Yet, when it comes to the work itself, there is so much to talk about! And the desire to do so with one’s peers is compelling. However for those of us who work in cross-art form spaces, our collaborators are not necessarily hanging out in the same post-show foyers as we are. In Melbourne for example, you might find theatre makers and directors are at Malthouse or Theatre Works. Composers and musicians at Melbourne Recital Centre or any number of smaller venues dotted throughout the city. How do we even find each other to have these conversations?

There are artists making work that challenges art form borders but the endeavour seems limited to projects and the rehearsal room, not part of a broader cultural conversation. Our training institutions, funding sources and presentation contexts continue to subscribe to more traditional delineations. There are some notable exceptions in venues such as Arts House or The SUBSTATION, where the curatorial frame opens out beyond the typical art form silos.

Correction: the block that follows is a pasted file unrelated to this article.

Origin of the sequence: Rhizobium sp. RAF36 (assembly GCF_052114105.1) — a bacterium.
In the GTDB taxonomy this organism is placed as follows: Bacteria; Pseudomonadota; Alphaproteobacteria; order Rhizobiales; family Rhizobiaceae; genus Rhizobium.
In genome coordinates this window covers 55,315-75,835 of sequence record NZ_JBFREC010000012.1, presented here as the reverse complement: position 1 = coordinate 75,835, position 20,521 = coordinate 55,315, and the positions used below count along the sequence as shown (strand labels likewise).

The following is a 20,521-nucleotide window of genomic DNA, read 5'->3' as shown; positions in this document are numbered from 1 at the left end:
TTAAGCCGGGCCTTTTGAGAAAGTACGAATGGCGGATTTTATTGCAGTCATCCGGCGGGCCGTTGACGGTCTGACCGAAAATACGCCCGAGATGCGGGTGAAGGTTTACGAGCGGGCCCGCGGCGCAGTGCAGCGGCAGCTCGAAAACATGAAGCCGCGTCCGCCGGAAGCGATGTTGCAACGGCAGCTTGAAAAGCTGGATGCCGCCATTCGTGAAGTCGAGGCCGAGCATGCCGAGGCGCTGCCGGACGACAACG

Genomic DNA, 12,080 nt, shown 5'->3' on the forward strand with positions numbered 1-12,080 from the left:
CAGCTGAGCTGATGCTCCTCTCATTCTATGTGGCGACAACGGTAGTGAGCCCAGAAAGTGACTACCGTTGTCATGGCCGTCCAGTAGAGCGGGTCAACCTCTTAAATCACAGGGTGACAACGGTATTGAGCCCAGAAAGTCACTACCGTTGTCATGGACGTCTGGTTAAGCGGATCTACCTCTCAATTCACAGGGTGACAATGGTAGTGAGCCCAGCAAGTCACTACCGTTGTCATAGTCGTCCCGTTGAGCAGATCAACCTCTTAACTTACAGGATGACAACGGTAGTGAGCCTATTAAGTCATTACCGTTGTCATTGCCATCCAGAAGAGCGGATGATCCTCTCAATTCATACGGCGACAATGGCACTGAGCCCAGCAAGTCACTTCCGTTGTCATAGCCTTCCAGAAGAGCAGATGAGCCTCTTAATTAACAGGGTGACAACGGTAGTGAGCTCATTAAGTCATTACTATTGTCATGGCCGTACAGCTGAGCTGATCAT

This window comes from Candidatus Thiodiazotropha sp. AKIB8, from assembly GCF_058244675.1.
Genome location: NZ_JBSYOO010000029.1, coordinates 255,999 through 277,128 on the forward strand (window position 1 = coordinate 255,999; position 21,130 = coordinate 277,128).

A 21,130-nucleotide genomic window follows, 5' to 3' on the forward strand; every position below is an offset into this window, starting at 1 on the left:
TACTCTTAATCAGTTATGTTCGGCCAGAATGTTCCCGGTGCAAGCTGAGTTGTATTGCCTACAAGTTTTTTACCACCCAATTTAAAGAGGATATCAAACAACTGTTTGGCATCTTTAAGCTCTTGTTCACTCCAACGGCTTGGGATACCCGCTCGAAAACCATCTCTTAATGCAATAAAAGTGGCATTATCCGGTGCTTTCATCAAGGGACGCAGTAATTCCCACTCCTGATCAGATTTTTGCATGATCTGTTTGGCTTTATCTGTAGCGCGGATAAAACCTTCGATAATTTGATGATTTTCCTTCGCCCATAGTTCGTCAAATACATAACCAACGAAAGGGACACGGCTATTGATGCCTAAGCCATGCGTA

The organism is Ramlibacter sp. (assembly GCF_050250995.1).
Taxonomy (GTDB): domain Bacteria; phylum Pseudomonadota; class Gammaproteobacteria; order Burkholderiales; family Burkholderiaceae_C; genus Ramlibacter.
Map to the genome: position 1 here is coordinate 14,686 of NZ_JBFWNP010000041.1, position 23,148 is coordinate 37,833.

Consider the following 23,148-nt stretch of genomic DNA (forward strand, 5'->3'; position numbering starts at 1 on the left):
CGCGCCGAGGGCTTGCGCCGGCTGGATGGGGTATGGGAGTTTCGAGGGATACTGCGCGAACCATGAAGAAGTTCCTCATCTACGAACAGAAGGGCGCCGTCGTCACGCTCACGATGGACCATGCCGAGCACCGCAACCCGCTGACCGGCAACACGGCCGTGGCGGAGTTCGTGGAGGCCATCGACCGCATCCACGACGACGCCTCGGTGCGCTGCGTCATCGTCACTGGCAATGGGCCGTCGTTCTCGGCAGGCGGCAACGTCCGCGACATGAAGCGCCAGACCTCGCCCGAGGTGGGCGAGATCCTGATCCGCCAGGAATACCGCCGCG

Perhaps this is why we’ve had such an enthusiastic response from peers to the upcoming Chamber Made event Hi-Viz: Practice Exchange — a day for women and non-binary artists who are working at the intersection of performance, sound and music.

Hi-Viz, presented with The SUBSTATION, is a day of discussions, exchanges and interactions aimed at deepening dialogue around cross-art form practice, building relationships, and nurturing new understandings between artists from discrete art form disciplines.  Since announcing the event we have had a steady stream of composers, sound artists, and performance-makers booking to come along.

We had a similarly enthusiastic response to our recent Orange House by the Sea Artist Residency for mid-career women and non-binary artists. It seems there is a real hunger among women artists in this space to connect: with a company like Chamber Made and with each other.

You may well ask why these initiatives are for non-male artists. The statistics around the paucity of women in key sound and composition roles in Australia’s arts landscape are heartbreaking – in major theatre companies, women held just 6% of sound designer and composer roles in 2017. Australia Council research tells us that women have the lowest professional representation as composers than any other arts discipline at just 27% despite being 50% of those studying music.